Darkness, to our sight, corresponds to silence, in our hearing. It is the absence of any stimulus to inform, direct or encourage us.
But darkness also entails a moral component. Darkness, by its very nature, spreads a covering over sin (see John 3:19-21; 8:12; 12:35, 46; Eph. 5:11-14).
Furthermore, darkness is symbolic of Satan and evil, as Jesus stated during his arrest in Luke 22:53: “This is your hour, and the power of darkness.”1 The Apostle Paul also referenced this theme regarding the depravity of the human heart in Ephesians 5:8, stating: “For you were once darkness, but now you are light in the Lord.” Other passages that use the same imagery include Isaiah 5:20, Matthew 27:45 and Acts 26:18.
Beyond that, darkness may picture hell itself—even the eternal lake of fire (see Matt. 8:12; 22:13; 25:30).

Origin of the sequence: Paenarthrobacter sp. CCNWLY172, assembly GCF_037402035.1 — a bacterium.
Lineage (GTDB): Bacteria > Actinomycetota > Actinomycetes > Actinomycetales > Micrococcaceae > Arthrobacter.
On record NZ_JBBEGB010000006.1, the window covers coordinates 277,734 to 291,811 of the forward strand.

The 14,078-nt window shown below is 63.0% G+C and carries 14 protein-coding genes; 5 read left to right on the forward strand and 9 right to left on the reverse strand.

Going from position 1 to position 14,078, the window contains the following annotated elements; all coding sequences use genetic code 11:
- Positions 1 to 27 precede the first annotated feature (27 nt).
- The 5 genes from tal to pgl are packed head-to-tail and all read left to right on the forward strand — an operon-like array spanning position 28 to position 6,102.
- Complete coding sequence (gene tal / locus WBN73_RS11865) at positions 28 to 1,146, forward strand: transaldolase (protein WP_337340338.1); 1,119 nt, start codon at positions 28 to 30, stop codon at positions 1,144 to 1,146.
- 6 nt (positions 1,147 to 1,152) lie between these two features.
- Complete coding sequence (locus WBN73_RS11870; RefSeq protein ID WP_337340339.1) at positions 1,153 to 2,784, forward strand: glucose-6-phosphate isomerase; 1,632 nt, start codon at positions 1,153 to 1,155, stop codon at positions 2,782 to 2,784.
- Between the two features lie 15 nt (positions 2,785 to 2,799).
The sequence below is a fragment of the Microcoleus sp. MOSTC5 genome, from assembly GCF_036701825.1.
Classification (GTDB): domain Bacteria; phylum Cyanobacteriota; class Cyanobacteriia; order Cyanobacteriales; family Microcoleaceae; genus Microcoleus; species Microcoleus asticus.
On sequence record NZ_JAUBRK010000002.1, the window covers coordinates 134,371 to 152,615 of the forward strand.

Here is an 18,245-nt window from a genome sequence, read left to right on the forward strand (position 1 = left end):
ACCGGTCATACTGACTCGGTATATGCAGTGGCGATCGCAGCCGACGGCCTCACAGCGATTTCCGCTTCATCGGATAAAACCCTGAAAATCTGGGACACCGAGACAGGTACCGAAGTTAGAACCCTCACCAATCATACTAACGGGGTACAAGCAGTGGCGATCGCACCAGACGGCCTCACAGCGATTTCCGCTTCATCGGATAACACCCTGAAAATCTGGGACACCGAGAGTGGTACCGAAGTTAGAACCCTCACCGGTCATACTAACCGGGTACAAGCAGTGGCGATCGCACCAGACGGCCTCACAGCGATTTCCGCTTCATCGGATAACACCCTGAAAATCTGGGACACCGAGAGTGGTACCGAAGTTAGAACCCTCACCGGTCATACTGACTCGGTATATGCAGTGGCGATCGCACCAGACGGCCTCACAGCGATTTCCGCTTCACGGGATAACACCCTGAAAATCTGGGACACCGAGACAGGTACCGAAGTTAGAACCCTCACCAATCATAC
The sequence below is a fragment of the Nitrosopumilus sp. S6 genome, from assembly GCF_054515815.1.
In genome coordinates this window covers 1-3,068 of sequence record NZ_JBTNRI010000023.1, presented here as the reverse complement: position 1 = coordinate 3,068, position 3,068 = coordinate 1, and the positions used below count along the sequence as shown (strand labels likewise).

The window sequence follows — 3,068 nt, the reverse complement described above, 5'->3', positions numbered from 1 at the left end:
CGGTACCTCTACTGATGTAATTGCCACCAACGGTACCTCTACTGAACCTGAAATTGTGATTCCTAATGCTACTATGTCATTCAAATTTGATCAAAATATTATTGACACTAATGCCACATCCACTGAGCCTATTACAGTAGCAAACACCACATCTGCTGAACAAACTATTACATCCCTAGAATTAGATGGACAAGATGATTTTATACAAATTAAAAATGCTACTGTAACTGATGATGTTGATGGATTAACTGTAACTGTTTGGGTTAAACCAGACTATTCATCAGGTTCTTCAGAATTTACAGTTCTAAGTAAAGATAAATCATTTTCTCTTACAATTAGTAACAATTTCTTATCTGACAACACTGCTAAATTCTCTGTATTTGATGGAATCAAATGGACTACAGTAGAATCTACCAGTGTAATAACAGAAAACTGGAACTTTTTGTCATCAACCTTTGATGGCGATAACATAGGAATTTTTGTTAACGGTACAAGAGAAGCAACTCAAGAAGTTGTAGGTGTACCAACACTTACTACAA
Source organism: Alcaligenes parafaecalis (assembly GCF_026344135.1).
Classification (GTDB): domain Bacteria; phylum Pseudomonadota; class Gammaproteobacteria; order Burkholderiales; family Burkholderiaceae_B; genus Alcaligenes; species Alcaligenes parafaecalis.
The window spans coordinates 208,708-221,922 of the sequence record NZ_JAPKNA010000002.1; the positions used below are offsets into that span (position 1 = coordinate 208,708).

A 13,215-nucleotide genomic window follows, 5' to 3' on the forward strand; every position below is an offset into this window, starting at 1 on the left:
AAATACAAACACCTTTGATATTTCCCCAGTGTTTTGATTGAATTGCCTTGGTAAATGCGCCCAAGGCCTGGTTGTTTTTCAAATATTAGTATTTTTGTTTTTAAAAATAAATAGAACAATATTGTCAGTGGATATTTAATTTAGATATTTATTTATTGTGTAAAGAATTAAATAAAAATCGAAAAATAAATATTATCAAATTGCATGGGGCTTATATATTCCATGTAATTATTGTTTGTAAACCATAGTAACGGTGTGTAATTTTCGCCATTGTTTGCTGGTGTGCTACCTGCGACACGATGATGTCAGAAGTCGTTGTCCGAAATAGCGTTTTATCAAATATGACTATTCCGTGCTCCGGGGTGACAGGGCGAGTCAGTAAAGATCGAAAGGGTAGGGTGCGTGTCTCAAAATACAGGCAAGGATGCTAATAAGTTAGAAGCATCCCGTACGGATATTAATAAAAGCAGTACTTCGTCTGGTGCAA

The word darkness appears 99 times in the Old Testament and 42 times in the New Testament. Darkness represents ignorance and frustration—even despair (see Isa. 42:6-7; 58:10: 59:9). Darkness is ominous and threatening—indicating impending danger (see Isaiah 8:22; 45:7; 60:2).
The declining daylight at this time of year reminds us in a tangible way of the darkness that God’s people felt as they waited for their Messiah to arrive. This was sensed most keenly during the 400 silent years that followed the last utterance of true, Biblical, prophetic revelation that was given before Christ.